I was lots sloppier, when I started going dark, in the late 90s. I even talked about it in meatspace. But gradually, I compartmentalized more and more.
Anyone can do that. Just gradually disappear as your meatspace identity. Or restrict it totally to career, and friends and family. Ideally, keeping those separate, so your friends don't hose your career.
And then create and develop an ~anonymous persona. Or a few of them, one for each ~defined set of interests. And just don't talk about it in meatspace. Or mix stuff among personas.
And because I use nested VPN chains, no individual VPN provider can correlate stuff from different personas. It's the same distribution of trust thing that Tor does. Albeit far weaker, because I'm only using several VPNs, and not thousands of Tor relays. But still, it'd take some effort to obtain logs from enough VPN providers.
If I care more about keeping personas unlinked, I make sure to use different VM OS, given the risk of WebGL fingerprinting. Because using the same virtual graphics driver and physical GPU gives the same fingerprint.
If I care even more, I use Whonix via nested VPN chains. With a different Whonix instance for each persona, or group of somewhat linked personas.
If I care lots more, I do all of that, using a different host machine, on a different LAN, with different nested VPN chains.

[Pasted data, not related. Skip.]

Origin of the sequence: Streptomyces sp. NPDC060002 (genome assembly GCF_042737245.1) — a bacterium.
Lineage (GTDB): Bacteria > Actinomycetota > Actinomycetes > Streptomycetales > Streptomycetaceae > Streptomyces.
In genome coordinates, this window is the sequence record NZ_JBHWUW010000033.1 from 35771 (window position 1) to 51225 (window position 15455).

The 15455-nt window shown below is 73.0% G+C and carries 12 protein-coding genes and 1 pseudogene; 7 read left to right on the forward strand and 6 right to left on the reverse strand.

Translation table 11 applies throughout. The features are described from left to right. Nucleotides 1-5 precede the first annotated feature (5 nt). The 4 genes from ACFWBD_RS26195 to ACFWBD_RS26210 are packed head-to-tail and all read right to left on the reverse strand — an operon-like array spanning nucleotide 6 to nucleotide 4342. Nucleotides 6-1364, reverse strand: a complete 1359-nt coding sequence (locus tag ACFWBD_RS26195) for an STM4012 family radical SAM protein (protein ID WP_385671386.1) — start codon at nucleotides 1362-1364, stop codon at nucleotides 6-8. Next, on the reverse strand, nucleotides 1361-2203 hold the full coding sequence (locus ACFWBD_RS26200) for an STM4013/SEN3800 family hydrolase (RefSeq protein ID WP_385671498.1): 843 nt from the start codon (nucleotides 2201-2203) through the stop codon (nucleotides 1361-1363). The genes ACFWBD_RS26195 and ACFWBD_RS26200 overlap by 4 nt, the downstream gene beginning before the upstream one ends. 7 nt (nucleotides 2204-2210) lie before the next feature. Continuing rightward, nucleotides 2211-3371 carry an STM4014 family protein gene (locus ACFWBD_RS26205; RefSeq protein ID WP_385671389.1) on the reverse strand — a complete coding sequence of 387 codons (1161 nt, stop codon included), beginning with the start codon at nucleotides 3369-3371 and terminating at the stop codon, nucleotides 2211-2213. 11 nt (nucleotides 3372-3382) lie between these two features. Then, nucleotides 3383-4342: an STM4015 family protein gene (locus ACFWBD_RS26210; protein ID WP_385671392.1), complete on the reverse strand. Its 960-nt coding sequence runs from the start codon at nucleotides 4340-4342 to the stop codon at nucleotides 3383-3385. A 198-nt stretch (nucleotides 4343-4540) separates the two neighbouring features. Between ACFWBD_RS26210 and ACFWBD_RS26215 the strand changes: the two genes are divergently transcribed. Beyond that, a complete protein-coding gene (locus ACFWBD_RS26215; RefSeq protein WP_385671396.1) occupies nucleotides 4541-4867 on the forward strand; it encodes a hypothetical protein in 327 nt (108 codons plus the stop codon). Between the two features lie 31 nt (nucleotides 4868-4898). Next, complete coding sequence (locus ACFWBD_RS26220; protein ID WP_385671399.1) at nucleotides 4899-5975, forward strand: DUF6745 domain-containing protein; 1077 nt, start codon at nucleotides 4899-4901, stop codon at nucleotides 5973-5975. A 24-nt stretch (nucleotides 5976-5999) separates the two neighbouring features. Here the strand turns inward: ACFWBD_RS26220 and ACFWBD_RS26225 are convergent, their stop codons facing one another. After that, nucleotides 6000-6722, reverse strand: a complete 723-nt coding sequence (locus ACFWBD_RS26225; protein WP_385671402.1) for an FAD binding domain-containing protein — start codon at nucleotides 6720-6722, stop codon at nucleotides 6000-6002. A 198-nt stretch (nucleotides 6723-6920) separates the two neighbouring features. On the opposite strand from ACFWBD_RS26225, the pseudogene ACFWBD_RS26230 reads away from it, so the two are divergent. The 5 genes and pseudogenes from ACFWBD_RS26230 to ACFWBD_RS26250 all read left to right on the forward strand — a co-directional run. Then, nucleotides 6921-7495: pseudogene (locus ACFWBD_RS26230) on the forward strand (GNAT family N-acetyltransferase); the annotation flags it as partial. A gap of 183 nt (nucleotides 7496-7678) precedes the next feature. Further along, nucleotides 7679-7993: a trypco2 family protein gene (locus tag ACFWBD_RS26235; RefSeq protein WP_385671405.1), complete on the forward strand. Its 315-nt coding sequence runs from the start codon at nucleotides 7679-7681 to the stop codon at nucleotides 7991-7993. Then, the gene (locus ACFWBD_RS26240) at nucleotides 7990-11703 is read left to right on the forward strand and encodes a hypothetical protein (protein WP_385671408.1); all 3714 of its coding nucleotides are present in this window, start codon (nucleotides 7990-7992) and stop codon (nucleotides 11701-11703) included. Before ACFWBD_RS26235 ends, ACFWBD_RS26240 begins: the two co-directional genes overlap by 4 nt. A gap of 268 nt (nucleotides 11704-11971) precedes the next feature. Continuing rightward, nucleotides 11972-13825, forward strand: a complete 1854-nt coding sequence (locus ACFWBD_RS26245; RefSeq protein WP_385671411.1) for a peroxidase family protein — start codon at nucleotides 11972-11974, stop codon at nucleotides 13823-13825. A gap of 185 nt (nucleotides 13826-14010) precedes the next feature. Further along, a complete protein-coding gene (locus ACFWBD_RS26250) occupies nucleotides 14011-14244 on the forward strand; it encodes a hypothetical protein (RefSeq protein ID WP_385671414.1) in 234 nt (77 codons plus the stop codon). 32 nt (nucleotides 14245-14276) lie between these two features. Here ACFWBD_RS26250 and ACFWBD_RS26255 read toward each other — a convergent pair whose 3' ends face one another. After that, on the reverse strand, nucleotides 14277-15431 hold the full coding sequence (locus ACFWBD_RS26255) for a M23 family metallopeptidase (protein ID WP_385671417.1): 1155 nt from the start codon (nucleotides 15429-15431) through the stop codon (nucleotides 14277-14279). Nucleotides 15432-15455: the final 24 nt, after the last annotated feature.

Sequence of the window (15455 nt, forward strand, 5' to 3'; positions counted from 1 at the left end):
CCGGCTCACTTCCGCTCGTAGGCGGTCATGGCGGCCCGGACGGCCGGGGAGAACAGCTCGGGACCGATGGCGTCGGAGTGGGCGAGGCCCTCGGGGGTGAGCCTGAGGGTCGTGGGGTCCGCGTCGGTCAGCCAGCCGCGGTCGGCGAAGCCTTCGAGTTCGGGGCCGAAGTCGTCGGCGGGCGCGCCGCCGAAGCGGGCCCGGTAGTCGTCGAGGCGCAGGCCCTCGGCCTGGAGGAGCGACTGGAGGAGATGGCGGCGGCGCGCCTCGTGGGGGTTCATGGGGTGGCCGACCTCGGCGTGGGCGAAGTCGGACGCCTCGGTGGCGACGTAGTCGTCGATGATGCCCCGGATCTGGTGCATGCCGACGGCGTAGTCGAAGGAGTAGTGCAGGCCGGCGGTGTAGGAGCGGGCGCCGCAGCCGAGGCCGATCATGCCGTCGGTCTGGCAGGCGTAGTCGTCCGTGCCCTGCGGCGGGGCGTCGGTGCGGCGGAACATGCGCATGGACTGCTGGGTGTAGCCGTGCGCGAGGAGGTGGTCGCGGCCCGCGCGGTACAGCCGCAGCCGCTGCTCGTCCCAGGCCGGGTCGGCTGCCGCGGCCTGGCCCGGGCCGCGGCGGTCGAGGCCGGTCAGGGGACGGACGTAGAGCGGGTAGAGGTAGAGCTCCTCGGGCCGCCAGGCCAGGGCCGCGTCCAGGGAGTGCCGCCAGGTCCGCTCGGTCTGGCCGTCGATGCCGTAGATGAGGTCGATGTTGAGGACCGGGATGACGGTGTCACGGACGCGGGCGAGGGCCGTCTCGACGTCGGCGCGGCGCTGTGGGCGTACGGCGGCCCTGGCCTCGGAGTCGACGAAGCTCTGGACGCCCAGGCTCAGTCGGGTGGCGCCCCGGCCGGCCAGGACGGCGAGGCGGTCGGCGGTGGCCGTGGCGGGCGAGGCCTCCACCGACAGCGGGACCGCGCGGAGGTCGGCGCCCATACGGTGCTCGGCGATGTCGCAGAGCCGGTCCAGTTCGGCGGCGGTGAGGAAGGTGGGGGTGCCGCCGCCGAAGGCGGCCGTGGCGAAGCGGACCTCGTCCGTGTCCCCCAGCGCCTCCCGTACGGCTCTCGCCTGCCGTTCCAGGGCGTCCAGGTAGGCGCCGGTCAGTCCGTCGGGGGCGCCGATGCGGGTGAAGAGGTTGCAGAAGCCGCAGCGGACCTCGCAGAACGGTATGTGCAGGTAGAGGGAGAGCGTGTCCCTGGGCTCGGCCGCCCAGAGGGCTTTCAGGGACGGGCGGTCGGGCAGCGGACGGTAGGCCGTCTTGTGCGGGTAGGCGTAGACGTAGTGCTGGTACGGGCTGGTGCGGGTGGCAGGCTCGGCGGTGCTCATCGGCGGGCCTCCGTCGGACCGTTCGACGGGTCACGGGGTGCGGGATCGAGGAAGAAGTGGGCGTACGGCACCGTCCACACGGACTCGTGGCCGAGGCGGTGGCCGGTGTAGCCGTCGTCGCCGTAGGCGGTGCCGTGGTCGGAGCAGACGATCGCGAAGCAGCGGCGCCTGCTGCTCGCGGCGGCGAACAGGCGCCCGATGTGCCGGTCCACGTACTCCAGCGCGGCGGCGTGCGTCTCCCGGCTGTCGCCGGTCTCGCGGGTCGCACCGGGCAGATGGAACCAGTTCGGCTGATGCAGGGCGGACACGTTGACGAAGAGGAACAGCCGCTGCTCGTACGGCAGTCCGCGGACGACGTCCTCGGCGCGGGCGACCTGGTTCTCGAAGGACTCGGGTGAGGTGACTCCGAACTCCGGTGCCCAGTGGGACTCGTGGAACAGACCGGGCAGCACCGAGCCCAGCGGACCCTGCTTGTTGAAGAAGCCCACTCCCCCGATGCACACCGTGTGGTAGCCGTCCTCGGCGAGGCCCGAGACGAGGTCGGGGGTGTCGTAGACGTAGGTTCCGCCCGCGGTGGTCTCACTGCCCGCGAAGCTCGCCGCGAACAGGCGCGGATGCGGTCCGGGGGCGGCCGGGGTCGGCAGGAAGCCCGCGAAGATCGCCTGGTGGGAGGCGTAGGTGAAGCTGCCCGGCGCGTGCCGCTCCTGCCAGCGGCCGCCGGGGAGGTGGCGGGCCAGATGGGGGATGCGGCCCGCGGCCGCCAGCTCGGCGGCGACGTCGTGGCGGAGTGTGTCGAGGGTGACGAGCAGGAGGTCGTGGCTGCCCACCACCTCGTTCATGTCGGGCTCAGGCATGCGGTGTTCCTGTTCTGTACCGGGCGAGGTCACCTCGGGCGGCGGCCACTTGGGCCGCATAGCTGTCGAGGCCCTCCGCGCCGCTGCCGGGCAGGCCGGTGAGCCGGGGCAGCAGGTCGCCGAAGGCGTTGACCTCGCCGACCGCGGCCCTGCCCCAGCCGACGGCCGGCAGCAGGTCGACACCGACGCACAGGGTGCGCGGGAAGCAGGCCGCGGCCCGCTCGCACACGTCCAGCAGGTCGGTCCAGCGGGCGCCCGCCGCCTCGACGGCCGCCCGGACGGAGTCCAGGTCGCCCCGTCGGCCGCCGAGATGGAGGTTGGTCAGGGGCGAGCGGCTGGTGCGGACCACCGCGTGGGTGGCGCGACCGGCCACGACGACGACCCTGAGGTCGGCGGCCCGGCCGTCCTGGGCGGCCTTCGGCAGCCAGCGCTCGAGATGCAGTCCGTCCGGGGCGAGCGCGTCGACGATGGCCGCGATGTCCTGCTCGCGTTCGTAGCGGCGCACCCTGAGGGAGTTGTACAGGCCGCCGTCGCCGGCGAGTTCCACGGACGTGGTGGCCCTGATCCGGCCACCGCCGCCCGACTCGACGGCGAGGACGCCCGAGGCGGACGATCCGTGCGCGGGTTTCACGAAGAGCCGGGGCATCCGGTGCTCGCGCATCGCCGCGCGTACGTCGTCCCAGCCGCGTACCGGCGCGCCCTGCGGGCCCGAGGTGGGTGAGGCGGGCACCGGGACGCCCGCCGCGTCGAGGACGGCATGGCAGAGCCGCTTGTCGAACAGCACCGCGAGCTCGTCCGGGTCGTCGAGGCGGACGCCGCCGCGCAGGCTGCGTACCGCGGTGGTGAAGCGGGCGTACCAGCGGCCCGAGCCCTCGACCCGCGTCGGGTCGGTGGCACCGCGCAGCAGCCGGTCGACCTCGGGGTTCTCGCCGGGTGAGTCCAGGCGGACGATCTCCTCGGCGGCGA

Apart from the privacy benefits, however, I feel that it is a net negative, because it prevents me from sharing here a lot of interesting stuff that happens in FOSS projects I am a part of, or at work.
A good social network should allow you to post under a different identity, while still tying-in some attributes of your other identity to the new one.
For instance you could easily share your real life experience under another name, while still proving you have between 1000 and 1500 karma on another account. This fixes the problems of traditional throwaway accounts (lack of credibility).
The only places I see this idea explored is in crypto(currency) projets. This is great because it will be robust and reliable, but the patterns could already easily be applied to today's centralized social networks.
Like this: https://www.ivpn.net/blog/wp-content/img/Chains.png
VPN4 is OpenVPN via Tor.